I'd like to point out, I'm not a military hero wannabe, don't have tiger blood and am actually an all round passive guy. What I am however as a father with small children, so  for me the responsible thing to do is not to enter in to the great collapse unarmed and unprepared. I'm not a martial arts expert. You'll find  lot of them over on you tube criticizing home videos smiley. What I am is a guy who did judo for school sport for 2 years, and followed it up with years of Ninjitsu, and even after those years, feared meeting someone who was going to try and punch \ kick me as I had little defense from that. I came back to Ninjitsu a few years later and found a new and much worse teacher. I've visited a few local dojo's and researched a bit recently and this is what I have learnt.

That's about all I have to offer, so I'm happy to receive feedback. I'm certainly not in a position to not need it!

My only advice, is to consider the following question I had to pose to myself:

  • How quickly can you become confident enough to handle an unskilled but aggressive streetpunk with your new martial art?
  • Can your martial art defend against other martial arts without a giant critical weakness? Boxing vs Kickboxing is a good example. 
  • Do you spar? As someone who trained for 3 years all up in a non sparring martial art I cannot tell you how important this is. Not 'practice the technique just learnt' sparing. No holds barred sparring.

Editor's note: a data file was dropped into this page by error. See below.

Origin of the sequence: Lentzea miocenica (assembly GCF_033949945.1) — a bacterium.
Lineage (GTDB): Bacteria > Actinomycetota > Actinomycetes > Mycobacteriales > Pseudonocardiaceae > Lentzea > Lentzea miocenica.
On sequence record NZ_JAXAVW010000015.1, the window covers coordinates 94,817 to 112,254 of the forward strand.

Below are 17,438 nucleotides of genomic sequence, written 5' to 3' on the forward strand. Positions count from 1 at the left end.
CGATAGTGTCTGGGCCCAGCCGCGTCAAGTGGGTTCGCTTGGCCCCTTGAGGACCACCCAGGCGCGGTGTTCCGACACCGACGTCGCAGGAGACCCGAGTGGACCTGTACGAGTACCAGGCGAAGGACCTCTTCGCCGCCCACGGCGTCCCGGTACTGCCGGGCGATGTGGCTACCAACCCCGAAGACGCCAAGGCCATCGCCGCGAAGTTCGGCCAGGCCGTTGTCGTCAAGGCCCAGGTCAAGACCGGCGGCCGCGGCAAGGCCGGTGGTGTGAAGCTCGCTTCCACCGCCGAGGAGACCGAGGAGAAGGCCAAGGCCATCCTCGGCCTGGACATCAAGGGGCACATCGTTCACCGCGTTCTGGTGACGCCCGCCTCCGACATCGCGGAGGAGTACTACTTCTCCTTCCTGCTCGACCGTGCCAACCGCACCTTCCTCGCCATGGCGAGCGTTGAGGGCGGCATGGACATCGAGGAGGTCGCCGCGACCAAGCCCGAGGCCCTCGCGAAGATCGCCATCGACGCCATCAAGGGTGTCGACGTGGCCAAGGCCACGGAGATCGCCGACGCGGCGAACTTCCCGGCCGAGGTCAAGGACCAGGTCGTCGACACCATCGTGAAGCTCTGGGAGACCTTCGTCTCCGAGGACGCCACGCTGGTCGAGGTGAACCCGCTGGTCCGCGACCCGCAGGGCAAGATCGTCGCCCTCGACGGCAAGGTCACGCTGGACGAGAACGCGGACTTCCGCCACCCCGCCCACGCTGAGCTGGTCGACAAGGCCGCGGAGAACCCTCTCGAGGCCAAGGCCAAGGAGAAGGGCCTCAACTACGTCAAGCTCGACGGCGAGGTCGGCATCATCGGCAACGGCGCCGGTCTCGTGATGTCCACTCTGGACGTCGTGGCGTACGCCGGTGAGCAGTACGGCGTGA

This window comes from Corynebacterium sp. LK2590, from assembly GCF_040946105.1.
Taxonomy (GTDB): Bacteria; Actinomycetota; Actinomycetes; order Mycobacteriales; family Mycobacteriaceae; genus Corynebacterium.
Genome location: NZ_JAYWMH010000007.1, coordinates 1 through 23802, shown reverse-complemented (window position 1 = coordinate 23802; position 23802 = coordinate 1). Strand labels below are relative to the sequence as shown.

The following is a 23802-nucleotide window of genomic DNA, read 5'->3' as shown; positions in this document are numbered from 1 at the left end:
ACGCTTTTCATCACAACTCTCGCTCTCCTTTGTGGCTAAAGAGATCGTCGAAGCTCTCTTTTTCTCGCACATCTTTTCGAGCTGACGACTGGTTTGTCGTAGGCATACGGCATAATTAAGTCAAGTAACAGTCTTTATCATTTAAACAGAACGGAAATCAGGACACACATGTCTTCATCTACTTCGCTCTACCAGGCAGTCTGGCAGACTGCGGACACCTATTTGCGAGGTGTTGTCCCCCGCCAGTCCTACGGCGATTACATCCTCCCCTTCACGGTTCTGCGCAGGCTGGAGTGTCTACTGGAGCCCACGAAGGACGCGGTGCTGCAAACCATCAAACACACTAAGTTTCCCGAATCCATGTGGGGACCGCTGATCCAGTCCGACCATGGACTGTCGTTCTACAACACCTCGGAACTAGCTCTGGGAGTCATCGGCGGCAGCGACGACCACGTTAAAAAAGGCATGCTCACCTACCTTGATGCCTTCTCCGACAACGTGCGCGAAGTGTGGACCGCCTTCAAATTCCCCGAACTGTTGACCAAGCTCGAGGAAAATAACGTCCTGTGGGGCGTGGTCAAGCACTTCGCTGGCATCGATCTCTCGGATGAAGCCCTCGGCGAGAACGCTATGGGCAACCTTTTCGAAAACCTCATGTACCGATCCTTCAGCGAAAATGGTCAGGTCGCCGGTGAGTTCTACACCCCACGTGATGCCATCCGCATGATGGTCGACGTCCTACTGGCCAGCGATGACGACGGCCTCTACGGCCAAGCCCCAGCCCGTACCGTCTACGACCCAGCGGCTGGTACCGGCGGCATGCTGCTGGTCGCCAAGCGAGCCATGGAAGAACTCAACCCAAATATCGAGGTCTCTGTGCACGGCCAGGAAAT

Remember, your SHTF opponent will not follow rules, hit for points or let you tap out.

Edited by admin on 11/08/2014 - 05:06
Paladex
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Krav Maga

I studied Krav Maga for three years, eventually passing the "level three" test, which is about as far as most people get who aren't interested in becoming instructors. I recommend it without hesitation.

First of all, a little history: Krav Maga was developed by an amazing badass named Imi Lichtenfeld during the Nazi occupation of Czechoslovakia. Imi's dad was the owner of one of the first gymnasiums in that part of Europe, and Imi had grown up boxing and wrestling. So, one day, when a couple of Nazi thugs decided to attack Imi for being Jewish, he handed their asses to them. Shortly thereafter, he and some of his buddies decided that teaching Jews how to defend themselves would be a good idea. Since he was working with a population that had little or no combat training, and facing an aggressive, state-sanctioned enemey, Imi knew that he had to figure out a system of training that was maximally effective, and able to be taught in the minimum amount of time. To that end, he combined the most effective techniques he could find from boxing, Muay Thai, Jujitsu and good ol' dirty streetfighting. (http://en.wikipedia.org/wiki/Krav_maga)

Long story short, after the war ended and the state of Israel was founded, they invited Imi over to teach the style of fighting he had developed - Krav Maga (literally "contact combat") - to their new military. Fast-forward fifty years, and the stereotype of the skinny Jewish kid getting beaten up on the way to Yeshiva has been - in many circles - replaced by the stereotype of the Israeli bodyguard who will f*%k you up bad.